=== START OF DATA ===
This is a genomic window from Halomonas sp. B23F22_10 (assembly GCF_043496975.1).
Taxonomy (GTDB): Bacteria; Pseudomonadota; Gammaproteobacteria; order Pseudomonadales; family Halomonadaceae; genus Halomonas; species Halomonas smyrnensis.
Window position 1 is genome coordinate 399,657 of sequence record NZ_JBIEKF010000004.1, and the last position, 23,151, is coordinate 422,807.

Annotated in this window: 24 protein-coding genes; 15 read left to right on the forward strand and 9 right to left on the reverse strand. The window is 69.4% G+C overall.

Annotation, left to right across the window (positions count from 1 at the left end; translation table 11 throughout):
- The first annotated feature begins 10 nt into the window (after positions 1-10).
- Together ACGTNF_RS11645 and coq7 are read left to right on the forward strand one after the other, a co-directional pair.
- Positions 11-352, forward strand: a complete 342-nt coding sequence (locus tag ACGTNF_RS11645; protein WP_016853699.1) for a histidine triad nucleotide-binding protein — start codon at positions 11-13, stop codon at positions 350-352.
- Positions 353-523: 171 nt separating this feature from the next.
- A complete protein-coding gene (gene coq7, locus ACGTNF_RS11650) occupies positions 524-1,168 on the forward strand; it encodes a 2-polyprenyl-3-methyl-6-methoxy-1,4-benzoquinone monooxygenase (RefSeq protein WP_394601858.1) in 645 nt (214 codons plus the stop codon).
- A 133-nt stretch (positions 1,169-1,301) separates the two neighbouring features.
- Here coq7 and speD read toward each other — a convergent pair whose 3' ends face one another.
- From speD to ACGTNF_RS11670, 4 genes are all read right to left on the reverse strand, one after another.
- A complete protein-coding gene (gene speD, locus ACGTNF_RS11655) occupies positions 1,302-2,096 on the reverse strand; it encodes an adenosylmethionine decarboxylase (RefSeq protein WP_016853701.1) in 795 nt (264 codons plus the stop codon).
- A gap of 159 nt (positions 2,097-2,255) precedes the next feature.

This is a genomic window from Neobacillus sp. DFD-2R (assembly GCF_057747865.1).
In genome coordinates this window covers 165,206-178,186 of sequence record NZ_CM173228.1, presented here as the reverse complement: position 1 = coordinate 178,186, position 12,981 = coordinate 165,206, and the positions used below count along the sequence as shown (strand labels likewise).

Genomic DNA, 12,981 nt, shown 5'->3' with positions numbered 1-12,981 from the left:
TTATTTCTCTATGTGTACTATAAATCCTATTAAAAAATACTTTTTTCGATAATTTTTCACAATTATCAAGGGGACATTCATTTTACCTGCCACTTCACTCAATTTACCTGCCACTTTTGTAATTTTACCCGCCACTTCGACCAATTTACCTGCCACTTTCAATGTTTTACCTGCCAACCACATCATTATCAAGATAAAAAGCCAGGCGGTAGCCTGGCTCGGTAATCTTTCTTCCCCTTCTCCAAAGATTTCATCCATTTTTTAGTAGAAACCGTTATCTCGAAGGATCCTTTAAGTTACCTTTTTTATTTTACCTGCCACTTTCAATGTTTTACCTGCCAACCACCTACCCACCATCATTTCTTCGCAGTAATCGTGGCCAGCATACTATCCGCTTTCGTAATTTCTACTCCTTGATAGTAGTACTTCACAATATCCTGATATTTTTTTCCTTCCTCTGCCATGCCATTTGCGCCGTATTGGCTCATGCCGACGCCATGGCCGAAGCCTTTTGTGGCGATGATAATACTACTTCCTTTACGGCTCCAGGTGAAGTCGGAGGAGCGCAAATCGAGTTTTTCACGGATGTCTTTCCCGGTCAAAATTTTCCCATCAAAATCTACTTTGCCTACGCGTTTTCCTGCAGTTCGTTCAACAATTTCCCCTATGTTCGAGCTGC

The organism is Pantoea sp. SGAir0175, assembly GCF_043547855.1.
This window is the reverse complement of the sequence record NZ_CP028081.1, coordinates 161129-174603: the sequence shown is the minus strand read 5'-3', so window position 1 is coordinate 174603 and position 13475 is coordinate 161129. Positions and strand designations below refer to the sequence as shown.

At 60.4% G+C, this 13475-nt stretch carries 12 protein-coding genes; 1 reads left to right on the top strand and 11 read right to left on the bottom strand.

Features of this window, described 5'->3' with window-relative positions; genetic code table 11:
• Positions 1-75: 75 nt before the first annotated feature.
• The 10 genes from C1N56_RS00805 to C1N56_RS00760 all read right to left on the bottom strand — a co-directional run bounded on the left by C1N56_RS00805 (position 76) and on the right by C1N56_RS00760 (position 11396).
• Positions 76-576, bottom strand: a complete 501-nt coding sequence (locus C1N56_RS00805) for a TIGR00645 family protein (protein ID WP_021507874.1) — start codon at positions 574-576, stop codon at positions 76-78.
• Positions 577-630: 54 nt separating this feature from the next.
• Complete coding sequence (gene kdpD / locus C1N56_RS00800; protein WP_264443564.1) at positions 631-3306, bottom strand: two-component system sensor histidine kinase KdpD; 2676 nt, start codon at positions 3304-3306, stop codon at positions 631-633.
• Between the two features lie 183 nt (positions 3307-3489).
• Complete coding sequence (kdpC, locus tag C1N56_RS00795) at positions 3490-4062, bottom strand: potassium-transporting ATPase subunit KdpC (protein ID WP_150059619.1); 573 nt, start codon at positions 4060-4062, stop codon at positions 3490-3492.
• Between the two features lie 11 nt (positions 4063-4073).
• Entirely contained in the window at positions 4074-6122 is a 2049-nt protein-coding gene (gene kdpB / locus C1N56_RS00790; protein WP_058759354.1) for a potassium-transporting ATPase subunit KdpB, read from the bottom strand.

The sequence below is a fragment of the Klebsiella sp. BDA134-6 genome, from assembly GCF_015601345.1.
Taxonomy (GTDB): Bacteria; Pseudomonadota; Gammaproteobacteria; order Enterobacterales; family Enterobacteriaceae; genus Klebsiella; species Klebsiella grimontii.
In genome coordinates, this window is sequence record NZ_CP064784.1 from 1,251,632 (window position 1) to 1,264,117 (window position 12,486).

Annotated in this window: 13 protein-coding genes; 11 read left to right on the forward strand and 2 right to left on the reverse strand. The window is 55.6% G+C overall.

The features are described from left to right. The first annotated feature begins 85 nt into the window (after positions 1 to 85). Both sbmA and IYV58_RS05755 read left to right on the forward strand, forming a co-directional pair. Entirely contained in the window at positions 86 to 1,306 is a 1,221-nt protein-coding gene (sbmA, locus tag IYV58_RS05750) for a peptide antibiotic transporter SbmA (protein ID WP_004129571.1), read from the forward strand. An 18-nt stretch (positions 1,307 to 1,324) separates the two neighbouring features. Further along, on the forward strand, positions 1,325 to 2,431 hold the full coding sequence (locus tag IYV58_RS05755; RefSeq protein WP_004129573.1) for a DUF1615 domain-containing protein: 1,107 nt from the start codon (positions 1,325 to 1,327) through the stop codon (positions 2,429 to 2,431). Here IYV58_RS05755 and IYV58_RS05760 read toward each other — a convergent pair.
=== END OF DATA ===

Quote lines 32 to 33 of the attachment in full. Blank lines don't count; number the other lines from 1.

• Entirely contained in the window at positions 4074-6122 is a 2049-nt protein-coding gene (gene kdpB / locus C1N56_RS00790; protein WP_058759354.1) for a potassium-transporting ATPase subunit KdpB, read from the bottom strand.

The sequence below is a fragment of the Klebsiella sp. BDA134-6 genome, from assembly GCF_015601345.1.